Is Your Mobility Issue Actually a Stability Issue?
Wednesday, 2 / 21 / 18
Do you find yourself always coming to class or your sessions early to roll out the same tight muscles and always doing your mobility exercises like a pigeon stretch or whatever it may be, and you still are not seeing the results you wish to see within your mobility? Or maybe you might finally feel good for a while, but then you’re all locked up again a few weeks later. It’s probably very frustrating feeling like you’re constantly limited within your range of motion. I’m here to tell you that in this case, your mobility issue might actually be a STABILITY issue.
There is a difference between mobility and stability. Mobility is the ability for a joint to move through its range of motion. Stability is the body’s ability to control the movement through the range of motion that’s available.
You’re going through a specific movement, let’s say a squat for example, and your hips feel like they hit a wall where you can’t get down any further. Why this is happening is because your nervous system might be creating that locked up feeling because it is recognizing that the movement can’t be done safely due to being so unstable in that joint. Basically, your body creates this restriction in movement, so it can return to what feels safe and protected.
Keep in mind that I am not stating that mobility and stability are not related to one another. Our body is simply a giant chain of mobile joints and stable joints (see picture). These two play off of one another. For example, say you know you have tight hamstrings…so you foam roll them constantly and stretch them, but nothing comes of it. Most of the time the hamstrings aren’t really the problem. It is the lack of mobility in the hips/pelvis that causes the hamstrings to tighten, and the lack of stability in the hips results. The quads and hip flexors become tight which pulls the pelvis out of alignment and the hamstrings panic so they tighten in an attempt to provide stability in place of the pelvis not correctly doing its job. All of this bad body alignment causes the instability, which will negatively affect your overall strength and power. Now, you’re doing all this mobility work, and those mobility drills that you’ve been doing to your hips (or anywhere else) might actually be working! But now you need to work on the next piece of the puzzle, which is the stability. Once you put these two together, now you will start feel a difference in your movement.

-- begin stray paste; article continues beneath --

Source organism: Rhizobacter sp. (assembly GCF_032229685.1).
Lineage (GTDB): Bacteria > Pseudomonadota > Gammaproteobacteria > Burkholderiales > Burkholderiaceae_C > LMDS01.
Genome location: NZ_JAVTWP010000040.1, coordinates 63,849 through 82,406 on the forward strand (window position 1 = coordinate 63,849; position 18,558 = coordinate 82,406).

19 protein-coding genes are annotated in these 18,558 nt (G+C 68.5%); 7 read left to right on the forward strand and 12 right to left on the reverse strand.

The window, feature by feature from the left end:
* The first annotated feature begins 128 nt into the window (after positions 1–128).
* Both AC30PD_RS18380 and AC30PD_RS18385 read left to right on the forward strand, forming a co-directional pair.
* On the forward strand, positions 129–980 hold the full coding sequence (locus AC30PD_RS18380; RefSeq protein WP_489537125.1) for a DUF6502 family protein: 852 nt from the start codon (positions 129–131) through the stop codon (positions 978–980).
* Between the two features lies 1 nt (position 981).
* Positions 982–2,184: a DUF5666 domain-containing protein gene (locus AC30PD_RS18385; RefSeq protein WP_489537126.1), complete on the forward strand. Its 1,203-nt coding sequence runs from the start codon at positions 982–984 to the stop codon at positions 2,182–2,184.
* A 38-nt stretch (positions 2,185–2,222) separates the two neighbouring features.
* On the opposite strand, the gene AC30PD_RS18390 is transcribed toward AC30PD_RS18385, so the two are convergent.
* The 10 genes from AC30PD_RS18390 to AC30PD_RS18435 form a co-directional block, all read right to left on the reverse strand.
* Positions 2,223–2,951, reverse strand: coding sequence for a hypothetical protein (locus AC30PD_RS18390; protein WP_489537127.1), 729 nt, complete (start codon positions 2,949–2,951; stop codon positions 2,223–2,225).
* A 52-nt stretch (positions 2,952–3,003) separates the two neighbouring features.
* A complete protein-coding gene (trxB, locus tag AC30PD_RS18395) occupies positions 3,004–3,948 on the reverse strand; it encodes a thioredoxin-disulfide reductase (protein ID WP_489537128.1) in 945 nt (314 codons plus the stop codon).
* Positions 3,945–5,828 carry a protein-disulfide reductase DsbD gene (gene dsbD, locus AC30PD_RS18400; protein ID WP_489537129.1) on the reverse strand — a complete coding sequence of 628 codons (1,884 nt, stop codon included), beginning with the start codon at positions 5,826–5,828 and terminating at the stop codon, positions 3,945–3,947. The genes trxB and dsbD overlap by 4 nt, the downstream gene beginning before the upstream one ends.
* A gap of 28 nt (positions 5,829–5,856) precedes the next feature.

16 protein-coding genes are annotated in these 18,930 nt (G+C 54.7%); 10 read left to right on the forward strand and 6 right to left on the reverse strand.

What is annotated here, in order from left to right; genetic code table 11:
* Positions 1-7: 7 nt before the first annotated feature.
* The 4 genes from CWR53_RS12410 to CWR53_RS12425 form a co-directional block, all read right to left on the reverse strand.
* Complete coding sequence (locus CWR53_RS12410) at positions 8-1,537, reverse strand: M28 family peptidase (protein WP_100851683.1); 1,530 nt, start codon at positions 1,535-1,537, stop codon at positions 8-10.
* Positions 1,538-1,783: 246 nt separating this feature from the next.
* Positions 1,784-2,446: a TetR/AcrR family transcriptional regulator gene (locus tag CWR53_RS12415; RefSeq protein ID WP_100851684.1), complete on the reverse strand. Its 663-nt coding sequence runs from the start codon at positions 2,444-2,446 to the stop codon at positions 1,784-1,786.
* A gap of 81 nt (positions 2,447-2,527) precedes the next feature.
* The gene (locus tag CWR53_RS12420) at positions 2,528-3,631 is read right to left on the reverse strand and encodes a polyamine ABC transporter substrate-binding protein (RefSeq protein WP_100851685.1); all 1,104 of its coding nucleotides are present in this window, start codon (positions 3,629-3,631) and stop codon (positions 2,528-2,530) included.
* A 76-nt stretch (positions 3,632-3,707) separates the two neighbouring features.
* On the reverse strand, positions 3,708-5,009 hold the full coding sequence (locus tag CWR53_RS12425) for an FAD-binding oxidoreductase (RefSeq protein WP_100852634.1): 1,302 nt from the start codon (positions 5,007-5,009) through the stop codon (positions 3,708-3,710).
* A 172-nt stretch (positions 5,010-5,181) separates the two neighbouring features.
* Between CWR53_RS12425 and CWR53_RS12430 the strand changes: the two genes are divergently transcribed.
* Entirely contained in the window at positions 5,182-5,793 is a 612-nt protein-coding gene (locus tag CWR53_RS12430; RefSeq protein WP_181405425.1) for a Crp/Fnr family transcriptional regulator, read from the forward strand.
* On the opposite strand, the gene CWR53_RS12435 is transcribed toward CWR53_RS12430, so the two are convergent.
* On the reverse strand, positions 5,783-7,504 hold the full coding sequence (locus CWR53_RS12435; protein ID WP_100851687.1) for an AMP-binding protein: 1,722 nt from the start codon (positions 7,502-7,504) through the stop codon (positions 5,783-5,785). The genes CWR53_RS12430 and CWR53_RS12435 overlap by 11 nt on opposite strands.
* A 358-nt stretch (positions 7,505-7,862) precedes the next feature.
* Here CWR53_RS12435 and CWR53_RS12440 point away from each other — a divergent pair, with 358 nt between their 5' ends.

There is a phrase that I learned “tightness comes secondary to weakness”. You might not actually be tight, it’s that you’re weak in an area and another area is overcompensating. This is why it is critical to work with a coach, to guide you through your mobility with stability, then comes the strength and power gains you’ve been waiting and working so hard for.